Understanding (and debunking) lossless, high-resolution, and spatial audio

Published by at

A well deserved link-of-interest here to the all round best article on understanding smartphone (and general digital) audio I've ever read, by Prasad Naik at GSM Arena. It's long, but perfectly paced and very well informed. Most of all, it's realistic, pointing out the limitations at every stage and that the vast majority of people reading the article won't be able to hear any benefit in any of the new music 'formats' being pushed by companies in 2021.

You'll need a cup of something stimulating and half an hour to read the article, but it'll be worth it - you'll be so much better informed.

From the intro:

Apple recently announced its lossless audio option for the Apple Music streaming service. Additionally, the company will also be offering lossless high-resolution audio as well as surround sound audio using Dolby Atmos encoding. Apple is now the latest member of the lossless club, joining services such as Tidal, Amazon, Deezer, and Quobuz, who have been offering this option for a while. Even Spotify, which is actually yet to start rolling out lossless audio to its subscribers, beat Apple to the punch by announcing its own Spotify HiFi service a few months earlier.

So now the question is, what even is lossless audio and why should anyone care? And what in the malarkey is high-resolution audio or Dolby Atmos? It's time we clear some of the air surrounding these technologies and dispel some of the myths that are associated with them. 

The basics of digital audio are then explained very clearly (even I learned things, so don't skip this!)

I'd like to pluck one nugget out of the bulk of the article, see the emboldened text:

The thing is, both higher bit-depths and higher sampling rates have an advantage, but it's primarily when it comes to producing music. Like working with a RAW image, working on an audio track that has a higher bit depth makes it easier to work with and adjust levels. The primary advantage is the lower noise floor, which can add up when layering multiple tracks so if all of them are 24-bit or higher then the average noise floor can still be quite low. The same is true for the sampling rate and the higher frequency response it affords. But once you are done composing the track, you can just export it out to 16-bit, 44.1kHz, and still get a perfect output.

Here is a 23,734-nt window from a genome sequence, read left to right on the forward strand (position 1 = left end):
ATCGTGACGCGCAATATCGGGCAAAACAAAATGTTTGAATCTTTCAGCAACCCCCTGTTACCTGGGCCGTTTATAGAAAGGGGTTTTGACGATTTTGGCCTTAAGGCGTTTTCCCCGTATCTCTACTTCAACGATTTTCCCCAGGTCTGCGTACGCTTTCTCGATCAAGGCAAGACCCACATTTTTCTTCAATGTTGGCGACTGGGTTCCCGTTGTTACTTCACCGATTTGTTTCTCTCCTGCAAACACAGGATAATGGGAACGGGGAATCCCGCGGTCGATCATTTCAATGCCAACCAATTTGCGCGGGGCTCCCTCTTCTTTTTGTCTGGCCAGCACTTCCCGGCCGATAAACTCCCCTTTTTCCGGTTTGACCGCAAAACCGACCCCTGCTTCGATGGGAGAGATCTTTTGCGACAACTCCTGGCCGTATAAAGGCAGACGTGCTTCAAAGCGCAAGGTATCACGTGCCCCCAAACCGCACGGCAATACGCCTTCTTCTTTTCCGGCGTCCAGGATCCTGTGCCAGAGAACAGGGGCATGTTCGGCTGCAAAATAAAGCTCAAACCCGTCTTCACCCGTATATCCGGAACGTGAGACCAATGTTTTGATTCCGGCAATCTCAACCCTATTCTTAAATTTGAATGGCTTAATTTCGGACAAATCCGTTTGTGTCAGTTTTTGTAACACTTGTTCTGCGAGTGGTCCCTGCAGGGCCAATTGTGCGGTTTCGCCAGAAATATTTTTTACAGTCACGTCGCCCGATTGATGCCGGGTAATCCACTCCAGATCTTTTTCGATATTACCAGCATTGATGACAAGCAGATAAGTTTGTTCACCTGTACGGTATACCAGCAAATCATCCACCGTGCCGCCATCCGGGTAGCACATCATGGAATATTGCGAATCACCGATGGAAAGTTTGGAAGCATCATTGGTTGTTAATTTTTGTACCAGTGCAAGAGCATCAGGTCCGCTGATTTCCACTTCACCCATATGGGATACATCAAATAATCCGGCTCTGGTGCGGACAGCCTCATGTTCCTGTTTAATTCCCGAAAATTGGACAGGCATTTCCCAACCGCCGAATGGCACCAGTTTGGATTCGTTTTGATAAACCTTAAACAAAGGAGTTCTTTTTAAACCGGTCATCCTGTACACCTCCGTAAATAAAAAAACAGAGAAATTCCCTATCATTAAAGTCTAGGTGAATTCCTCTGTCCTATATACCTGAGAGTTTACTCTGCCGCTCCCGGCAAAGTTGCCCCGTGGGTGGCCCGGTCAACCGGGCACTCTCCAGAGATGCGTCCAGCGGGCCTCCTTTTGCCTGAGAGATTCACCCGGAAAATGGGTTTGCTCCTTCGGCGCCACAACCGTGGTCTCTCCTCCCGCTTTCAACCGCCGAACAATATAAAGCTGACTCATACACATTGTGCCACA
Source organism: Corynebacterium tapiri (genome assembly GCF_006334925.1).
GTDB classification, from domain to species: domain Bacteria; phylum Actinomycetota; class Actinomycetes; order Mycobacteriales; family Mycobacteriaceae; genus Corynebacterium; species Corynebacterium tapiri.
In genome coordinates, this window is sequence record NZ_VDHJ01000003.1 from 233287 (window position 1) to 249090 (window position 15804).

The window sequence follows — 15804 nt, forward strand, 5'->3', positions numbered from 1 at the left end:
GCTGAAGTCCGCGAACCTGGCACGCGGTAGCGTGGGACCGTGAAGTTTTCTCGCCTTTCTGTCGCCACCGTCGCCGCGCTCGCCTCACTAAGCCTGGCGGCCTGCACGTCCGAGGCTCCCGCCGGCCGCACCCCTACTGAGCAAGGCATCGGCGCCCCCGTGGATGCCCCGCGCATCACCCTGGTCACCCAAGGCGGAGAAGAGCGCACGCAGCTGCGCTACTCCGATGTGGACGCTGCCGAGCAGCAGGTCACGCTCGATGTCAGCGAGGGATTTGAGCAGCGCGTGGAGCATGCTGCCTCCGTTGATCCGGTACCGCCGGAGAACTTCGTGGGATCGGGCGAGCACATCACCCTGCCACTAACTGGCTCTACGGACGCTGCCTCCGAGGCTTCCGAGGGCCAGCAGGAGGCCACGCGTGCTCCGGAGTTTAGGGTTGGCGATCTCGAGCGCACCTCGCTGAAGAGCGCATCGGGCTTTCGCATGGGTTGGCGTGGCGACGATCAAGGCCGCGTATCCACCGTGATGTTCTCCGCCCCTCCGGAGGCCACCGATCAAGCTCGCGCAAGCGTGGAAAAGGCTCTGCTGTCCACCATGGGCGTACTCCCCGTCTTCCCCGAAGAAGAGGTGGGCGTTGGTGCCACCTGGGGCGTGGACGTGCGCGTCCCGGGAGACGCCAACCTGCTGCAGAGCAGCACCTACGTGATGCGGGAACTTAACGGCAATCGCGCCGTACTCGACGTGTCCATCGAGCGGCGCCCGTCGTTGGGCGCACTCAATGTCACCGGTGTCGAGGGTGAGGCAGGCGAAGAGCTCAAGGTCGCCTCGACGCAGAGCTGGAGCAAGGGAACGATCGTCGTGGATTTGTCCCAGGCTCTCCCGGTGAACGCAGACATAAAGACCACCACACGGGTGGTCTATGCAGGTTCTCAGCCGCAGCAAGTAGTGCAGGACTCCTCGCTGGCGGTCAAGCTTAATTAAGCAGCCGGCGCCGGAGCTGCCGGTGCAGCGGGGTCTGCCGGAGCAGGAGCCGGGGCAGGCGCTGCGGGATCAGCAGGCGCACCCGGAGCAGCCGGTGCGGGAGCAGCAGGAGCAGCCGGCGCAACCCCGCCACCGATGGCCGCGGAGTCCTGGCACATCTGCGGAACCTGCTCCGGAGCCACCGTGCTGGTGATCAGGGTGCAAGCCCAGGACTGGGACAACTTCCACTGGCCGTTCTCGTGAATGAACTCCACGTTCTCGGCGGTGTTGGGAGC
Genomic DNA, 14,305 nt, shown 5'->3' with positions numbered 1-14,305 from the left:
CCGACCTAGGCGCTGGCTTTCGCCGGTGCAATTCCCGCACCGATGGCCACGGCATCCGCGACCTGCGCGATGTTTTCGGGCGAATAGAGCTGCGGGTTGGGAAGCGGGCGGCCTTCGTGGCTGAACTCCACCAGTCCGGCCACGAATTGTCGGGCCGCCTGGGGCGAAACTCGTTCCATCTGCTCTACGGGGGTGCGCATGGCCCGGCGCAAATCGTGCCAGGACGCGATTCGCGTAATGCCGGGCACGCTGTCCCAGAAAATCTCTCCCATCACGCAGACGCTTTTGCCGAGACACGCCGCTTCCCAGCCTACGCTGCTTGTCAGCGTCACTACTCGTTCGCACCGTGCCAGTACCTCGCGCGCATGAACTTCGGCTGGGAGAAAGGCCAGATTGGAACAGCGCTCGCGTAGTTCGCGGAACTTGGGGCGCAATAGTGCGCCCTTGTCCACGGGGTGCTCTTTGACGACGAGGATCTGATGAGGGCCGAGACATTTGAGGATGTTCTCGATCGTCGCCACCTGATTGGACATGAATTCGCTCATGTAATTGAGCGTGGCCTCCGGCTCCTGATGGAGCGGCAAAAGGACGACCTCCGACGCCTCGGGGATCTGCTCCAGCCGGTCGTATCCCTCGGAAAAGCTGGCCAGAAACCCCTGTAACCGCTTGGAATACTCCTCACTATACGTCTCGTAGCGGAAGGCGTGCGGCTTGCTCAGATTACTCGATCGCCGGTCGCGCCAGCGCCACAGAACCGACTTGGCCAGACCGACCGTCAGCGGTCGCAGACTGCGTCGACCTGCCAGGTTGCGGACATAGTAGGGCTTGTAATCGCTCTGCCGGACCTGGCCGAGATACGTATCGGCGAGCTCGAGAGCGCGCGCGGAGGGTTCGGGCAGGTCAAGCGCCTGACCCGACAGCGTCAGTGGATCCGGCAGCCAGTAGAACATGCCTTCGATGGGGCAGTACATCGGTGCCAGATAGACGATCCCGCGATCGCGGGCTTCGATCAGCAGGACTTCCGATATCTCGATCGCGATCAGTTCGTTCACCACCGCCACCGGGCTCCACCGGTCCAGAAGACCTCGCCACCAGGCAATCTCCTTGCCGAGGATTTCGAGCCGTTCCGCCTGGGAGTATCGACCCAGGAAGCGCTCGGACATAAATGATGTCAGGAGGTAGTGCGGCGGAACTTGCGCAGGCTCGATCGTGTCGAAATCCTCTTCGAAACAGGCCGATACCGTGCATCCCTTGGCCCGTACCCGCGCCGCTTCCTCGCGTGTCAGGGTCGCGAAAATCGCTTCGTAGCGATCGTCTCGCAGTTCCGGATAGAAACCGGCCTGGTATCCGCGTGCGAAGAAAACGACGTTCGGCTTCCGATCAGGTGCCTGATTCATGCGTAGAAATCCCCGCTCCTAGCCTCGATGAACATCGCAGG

It's difficult to say definitively if high-resolution has tangible benefits to humans for simply listening to music. Most people who claim to hear a difference may also simply be listening to a different version of the track; a lot of the music released in high-resolution audio got remastered, which can make something sound dramatically different. The thing making the difference here is the mastering, which was often lackluster back in the day, and why a lot of music is re-released after being remastered these days. This can sound better even in standard CD audio so make sure if you are doing any comparisons that you use the same masters across both formats.

Absolutely true. The audible difference between a pretty decent (say 192kbps AAC) compressed music file of classic 1970s rock and a digitally remastered 'high resolution' version of the same track is 99.9% to do with the mastering process (usually using modern techniques from the studio original tapes) and only 0.01% to do with the 'high res' (or even lossless) format. You can achieve exactly the same effect by re-buying the album on 'digitally remastered' CD (and ripping it) or by downloading the appropriate remastered tracks from Amazon or similar.

Prasad concludes:

If you're like me — or an even bigger nerd as many are — then things like lossless audio and high-resolution audio are for you. Sometimes it doesn't matter to us if we can tell a difference but that everything is correct and working as we like it. It's people who are still buying and being enthusiastic about wired headphones, using external DACs and amps even though we keep getting told the ones that come built into our computers these days are "good enough", and disabling all EQ and DSP effects.

If you are not like that, first of all, congratulations because you are normal. Secondly, you can just ignore everything here and continue listening and enjoying music as you always have. Things like lossless and high-res will always be there if you ever feel like taking it to the next level. If not, that's perfectly fine too. What matters is if you're having a good time.

You can read the whole article here. Highly recommended.

PS. See also my own guide to 'All About Bluetooth Music', which is very much complementary.

Digital audio hero image

Source / Credit: GSM Arena